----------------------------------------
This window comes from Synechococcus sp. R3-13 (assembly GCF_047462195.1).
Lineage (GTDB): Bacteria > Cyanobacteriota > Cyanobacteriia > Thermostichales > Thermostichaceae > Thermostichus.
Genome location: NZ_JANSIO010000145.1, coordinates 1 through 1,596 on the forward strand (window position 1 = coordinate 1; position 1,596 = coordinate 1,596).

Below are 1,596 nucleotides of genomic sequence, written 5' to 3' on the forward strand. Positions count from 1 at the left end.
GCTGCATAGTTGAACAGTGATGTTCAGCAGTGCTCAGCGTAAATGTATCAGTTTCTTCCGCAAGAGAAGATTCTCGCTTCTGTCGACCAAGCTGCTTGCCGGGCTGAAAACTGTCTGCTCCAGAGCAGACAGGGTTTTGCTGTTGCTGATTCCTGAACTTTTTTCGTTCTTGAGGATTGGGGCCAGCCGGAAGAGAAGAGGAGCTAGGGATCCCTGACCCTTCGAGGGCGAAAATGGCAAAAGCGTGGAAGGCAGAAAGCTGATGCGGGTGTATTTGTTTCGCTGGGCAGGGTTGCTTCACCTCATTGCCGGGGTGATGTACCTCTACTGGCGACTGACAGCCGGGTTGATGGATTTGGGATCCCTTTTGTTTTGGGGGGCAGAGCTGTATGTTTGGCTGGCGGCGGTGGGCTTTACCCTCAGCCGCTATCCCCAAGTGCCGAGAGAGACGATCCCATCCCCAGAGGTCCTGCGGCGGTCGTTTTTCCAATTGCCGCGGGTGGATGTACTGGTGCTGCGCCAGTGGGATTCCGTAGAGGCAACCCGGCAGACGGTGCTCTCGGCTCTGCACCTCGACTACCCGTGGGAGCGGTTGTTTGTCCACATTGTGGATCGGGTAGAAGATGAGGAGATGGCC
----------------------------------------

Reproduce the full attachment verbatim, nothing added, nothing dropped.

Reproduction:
This window comes from Synechococcus sp. R3-13 (assembly GCF_047462195.1).
Lineage (GTDB): Bacteria > Cyanobacteriota > Cyanobacteriia > Thermostichales > Thermostichaceae > Thermostichus.
Genome location: NZ_JANSIO010000145.1, coordinates 1 through 1,596 on the forward strand (window position 1 = coordinate 1; position 1,596 = coordinate 1,596).

Below are 1,596 nucleotides of genomic sequence, written 5' to 3' on the forward strand. Positions count from 1 at the left end.
GCTGCATAGTTGAACAGTGATGTTCAGCAGTGCTCAGCGTAAATGTATCAGTTTCTTCCGCAAGAGAAGATTCTCGCTTCTGTCGACCAAGCTGCTTGCCGGGCTGAAAACTGTCTGCTCCAGAGCAGACAGGGTTTTGCTGTTGCTGATTCCTGAACTTTTTTCGTTCTTGAGGATTGGGGCCAGCCGGAAGAGAAGAGGAGCTAGGGATCCCTGACCCTTCGAGGGCGAAAATGGCAAAAGCGTGGAAGGCAGAAAGCTGATGCGGGTGTATTTGTTTCGCTGGGCAGGGTTGCTTCACCTCATTGCCGGGGTGATGTACCTCTACTGGCGACTGACAGCCGGGTTGATGGATTTGGGATCCCTTTTGTTTTGGGGGGCAGAGCTGTATGTTTGGCTGGCGGCGGTGGGCTTTACCCTCAGCCGCTATCCCCAAGTGCCGAGAGAGACGATCCCATCCCCAGAGGTCCTGCGGCGGTCGTTTTTCCAATTGCCGCGGGTGGATGTACTGGTGCTGCGCCAGTGGGATTCCGTAGAGGCAACCCGGCAGACGGTGCTCTCGGCTCTGCACCTCGACTACCCGTGGGAGCGGTTGTTTGTCCACATTGTGGATCGGGTAGAAGATGAGGAGATGGCC